Why I like to ask about caste

Last week I was at a conference where a British academic asked an American academic “how much money do you make?” It was really strange to me because in American society you don’t ask this question. It’s not polite. And I immediately explained to the British academic that you just don’t ask this question.

But, it illustrates what really matters in America. “How much money do you make?” gets to the heart of the American ethos. We don’t talk about it in public, but on some level, it’s the ultimate thing that matters. Americans really really care about money.

What you can’t talk about, is what really matters. So when Zach invited a bunch of people to the Whatsapp group (which I don’t check that frequently), I decided to just ask someone’s caste. Of course, that is “not done.” But that’s because of the fact that most people on some level care. A lot. That’s how you could have a group where most people are on the same page about the problems and deficits of caste privilege, but everyone turns out to be not lower caste.

On Aziz Ansari’s new special there’s a thing about how white people are “woke” on Instagram. Similarly, you see the Chatterjee’s, Iyers, and Tripathis outdoing each other on how awful caste privilege is on Twitter.


Genetical observations on caste

One of the more interesting and definite aspects of David Reich’s Who We Are and How We Got Here is on caste. In short, it looks like most Indian jatis have been genetically endogamous for ~2,000 years, and, varna groups exhibit some consistent genetic differences.

This is relevant because it makes the social constructionist view rather untenable. The genetic distinctiveness of jati groups is very hard to deny, it jumps out of the data. The assertions about varna are fuzzier. But, on the whole Brahmins across South Asia have the most ancestry from ancient “steppe” groups, while Dalits across South Asia have the least. Kshatriya is closer to Brahmins. Vaisya has lower fractions of “steppe”. And so on. These varna generalizations aren’t as clear and distinct as jati endogamy. Sudras from Punjab may have as much or more “steppe” than South Indian Brahmins. But the coarse patterns are striking.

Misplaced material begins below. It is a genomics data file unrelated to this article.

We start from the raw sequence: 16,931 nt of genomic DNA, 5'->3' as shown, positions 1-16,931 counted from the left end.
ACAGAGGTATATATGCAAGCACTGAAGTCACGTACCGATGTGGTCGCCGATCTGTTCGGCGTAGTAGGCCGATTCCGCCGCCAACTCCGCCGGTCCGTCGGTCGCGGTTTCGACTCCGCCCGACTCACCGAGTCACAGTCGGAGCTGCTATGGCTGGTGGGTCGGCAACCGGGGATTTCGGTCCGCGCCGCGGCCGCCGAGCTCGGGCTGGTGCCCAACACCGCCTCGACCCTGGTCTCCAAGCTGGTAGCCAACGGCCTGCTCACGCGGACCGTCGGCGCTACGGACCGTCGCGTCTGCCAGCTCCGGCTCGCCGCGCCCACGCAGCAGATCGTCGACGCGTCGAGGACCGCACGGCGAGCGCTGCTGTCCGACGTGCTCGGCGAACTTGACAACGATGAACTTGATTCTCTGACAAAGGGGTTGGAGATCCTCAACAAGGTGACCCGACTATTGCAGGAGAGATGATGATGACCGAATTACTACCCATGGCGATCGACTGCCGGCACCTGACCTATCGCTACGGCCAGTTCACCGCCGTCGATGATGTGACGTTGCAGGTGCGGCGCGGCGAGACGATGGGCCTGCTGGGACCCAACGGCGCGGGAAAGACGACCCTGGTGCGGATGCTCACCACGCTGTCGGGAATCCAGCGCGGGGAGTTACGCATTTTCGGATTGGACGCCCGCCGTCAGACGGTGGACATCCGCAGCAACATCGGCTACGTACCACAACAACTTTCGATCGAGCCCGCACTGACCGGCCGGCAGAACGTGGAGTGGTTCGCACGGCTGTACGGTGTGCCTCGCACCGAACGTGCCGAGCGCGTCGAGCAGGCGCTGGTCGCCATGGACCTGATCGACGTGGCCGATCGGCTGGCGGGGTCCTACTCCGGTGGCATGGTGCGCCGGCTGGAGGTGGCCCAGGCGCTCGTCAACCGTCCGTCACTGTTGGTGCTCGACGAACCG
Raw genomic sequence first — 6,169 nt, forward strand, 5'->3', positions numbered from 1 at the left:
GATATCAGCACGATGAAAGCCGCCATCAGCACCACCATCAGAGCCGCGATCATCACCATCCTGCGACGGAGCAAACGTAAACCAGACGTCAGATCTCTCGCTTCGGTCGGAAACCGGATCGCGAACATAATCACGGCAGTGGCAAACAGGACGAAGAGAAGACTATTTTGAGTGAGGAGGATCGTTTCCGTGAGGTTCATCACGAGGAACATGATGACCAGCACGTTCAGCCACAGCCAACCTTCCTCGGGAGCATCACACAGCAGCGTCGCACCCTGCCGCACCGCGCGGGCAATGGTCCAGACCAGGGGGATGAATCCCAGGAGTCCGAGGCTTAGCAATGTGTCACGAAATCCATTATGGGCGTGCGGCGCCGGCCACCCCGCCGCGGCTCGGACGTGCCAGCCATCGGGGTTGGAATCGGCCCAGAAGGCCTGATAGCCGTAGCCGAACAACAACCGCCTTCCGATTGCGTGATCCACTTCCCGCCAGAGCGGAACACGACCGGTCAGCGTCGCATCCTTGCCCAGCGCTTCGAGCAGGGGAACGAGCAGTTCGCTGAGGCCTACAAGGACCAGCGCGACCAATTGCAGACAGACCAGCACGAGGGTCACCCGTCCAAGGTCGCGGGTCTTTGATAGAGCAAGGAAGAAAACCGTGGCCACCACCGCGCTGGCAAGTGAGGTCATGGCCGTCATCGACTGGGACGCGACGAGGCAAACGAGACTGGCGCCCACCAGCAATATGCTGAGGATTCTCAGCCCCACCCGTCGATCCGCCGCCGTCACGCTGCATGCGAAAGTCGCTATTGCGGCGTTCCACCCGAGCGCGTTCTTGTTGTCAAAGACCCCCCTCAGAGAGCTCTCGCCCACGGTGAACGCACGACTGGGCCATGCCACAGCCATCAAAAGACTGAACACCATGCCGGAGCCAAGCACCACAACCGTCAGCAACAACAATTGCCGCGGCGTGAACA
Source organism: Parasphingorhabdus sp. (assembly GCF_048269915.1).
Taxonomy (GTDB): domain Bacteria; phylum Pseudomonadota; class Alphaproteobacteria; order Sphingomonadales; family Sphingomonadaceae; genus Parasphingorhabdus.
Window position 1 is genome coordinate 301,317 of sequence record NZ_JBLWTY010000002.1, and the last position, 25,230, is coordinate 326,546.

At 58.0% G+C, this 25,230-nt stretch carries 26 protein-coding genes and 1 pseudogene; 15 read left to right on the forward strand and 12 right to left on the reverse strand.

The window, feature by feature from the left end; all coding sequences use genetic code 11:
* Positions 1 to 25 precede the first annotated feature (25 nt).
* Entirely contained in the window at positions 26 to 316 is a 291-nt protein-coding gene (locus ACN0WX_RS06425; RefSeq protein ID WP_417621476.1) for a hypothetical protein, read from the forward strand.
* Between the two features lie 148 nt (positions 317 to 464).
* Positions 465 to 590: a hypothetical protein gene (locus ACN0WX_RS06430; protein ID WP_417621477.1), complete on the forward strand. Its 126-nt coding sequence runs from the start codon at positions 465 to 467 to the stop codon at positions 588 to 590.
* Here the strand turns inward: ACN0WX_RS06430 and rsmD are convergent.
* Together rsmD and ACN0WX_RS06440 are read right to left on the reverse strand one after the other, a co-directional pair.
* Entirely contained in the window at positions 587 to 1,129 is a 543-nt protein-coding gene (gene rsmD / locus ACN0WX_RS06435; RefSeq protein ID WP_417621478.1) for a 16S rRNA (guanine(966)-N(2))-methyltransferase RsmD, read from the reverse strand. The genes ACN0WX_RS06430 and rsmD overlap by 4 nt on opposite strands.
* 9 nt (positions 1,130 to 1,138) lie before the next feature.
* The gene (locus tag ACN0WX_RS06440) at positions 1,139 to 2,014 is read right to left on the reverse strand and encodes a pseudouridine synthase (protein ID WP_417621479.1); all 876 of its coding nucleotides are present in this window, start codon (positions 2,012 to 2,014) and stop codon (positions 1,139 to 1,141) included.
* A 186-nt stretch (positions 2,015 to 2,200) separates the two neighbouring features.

As a geneticist, and as an irreligious atheist, a lot of the conversations about “caste” are irrelevant to me. They’re semantical.

You can tell me that true Hinduism doesn’t have caste, that it was “invented” by Westerners. They may not have had caste, but the genetical data is clear that South Asians were endogamous for 2,000 years to an extreme degree. Additionally, the classical caste hierarchy seems to correlate with particular ancestry fractions.

Second, you can say Islam, Sikhism, Jainism, and Buddhism don’t have caste. That they picked it up from Hinduism. Or Indian culture. That’s true. But I think Islam, Sikhism, Jainism, and Buddhism are all made up, just like Hinduism. I don’t care if made up ideologies don’t have caste in their made up religious system. I am curious about the revealed patterns genetically.

I have a pretty big data set of South Asians. Some of them are from the 1000 Genomes. Here is where the 1000 Genomes South Asians were collected:

Gujarati Indians from Houston, Texas
Punjabi from Lahore, Pakistan
Bengali from Dhaka, Bangladesh
Sri Lankan Tamil from the UK
Indian Telugu from the UK

Some of the groups showed a lot of genetic variation, so I split them based on how much “Ancestral North Indian” (ANI) they had. So Gujurati_ANI_1 has more ANI than Gujurati_ANI_2 and so forth.

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